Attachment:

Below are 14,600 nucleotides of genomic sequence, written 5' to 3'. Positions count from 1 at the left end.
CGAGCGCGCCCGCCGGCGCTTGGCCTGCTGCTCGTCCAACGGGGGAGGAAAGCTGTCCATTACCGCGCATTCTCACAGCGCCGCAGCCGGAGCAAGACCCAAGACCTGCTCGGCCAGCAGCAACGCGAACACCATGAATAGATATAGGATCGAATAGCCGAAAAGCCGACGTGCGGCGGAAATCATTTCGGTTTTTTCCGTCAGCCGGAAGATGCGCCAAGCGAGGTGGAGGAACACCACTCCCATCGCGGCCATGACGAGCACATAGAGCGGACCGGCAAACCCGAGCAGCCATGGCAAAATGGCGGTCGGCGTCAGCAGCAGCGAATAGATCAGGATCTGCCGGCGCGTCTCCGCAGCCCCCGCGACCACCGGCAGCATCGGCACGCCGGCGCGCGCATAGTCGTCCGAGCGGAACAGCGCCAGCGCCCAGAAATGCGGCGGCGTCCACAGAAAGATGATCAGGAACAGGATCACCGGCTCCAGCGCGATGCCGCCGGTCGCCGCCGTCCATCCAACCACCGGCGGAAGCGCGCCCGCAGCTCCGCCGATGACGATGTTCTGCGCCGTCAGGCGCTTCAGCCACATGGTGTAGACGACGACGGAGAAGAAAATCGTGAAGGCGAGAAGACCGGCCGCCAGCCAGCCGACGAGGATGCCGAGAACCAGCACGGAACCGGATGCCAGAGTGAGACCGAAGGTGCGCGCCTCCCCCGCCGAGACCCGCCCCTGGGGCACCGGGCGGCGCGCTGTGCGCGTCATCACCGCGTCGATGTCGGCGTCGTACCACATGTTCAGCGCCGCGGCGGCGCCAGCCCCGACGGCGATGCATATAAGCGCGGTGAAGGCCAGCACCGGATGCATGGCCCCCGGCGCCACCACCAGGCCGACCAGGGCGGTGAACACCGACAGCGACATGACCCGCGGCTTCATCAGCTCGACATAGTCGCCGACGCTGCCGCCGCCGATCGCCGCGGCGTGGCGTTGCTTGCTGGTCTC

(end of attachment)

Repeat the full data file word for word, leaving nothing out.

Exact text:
Below are 14,600 nucleotides of genomic sequence, written 5' to 3'. Positions count from 1 at the left end.
CGAGCGCGCCCGCCGGCGCTTGGCCTGCTGCTCGTCCAACGGGGGAGGAAAGCTGTCCATTACCGCGCATTCTCACAGCGCCGCAGCCGGAGCAAGACCCAAGACCTGCTCGGCCAGCAGCAACGCGAACACCATGAATAGATATAGGATCGAATAGCCGAAAAGCCGACGTGCGGCGGAAATCATTTCGGTTTTTTCCGTCAGCCGGAAGATGCGCCAAGCGAGGTGGAGGAACACCACTCCCATCGCGGCCATGACGAGCACATAGAGCGGACCGGCAAACCCGAGCAGCCATGGCAAAATGGCGGTCGGCGTCAGCAGCAGCGAATAGATCAGGATCTGCCGGCGCGTCTCCGCAGCCCCCGCGACCACCGGCAGCATCGGCACGCCGGCGCGCGCATAGTCGTCCGAGCGGAACAGCGCCAGCGCCCAGAAATGCGGCGGCGTCCACAGAAAGATGATCAGGAACAGGATCACCGGCTCCAGCGCGATGCCGCCGGTCGCCGCCGTCCATCCAACCACCGGCGGAAGCGCGCCCGCAGCTCCGCCGATGACGATGTTCTGCGCCGTCAGGCGCTTCAGCCACATGGTGTAGACGACGACGGAGAAGAAAATCGTGAAGGCGAGAAGACCGGCCGCCAGCCAGCCGACGAGGATGCCGAGAACCAGCACGGAACCGGATGCCAGAGTGAGACCGAAGGTGCGCGCCTCCCCCGCCGAGACCCGCCCCTGGGGCACCGGGCGGCGCGCTGTGCGCGTCATCACCGCGTCGATGTCGGCGTCGTACCACATGTTCAGCGCCGCGGCGGCGCCAGCCCCGACGGCGATGCATATAAGCGCGGTGAAGGCCAGCACCGGATGCATGGCCCCCGGCGCCACCACCAGGCCGACCAGGGCGGTGAACACCGACAGCGACATGACCCGCGGCTTCATCAGCTCGACATAGTCGCCGACGCTGCCGCCGCCGATCGCCGCGGCGTGGCGTTGCTTGCTGGTCTC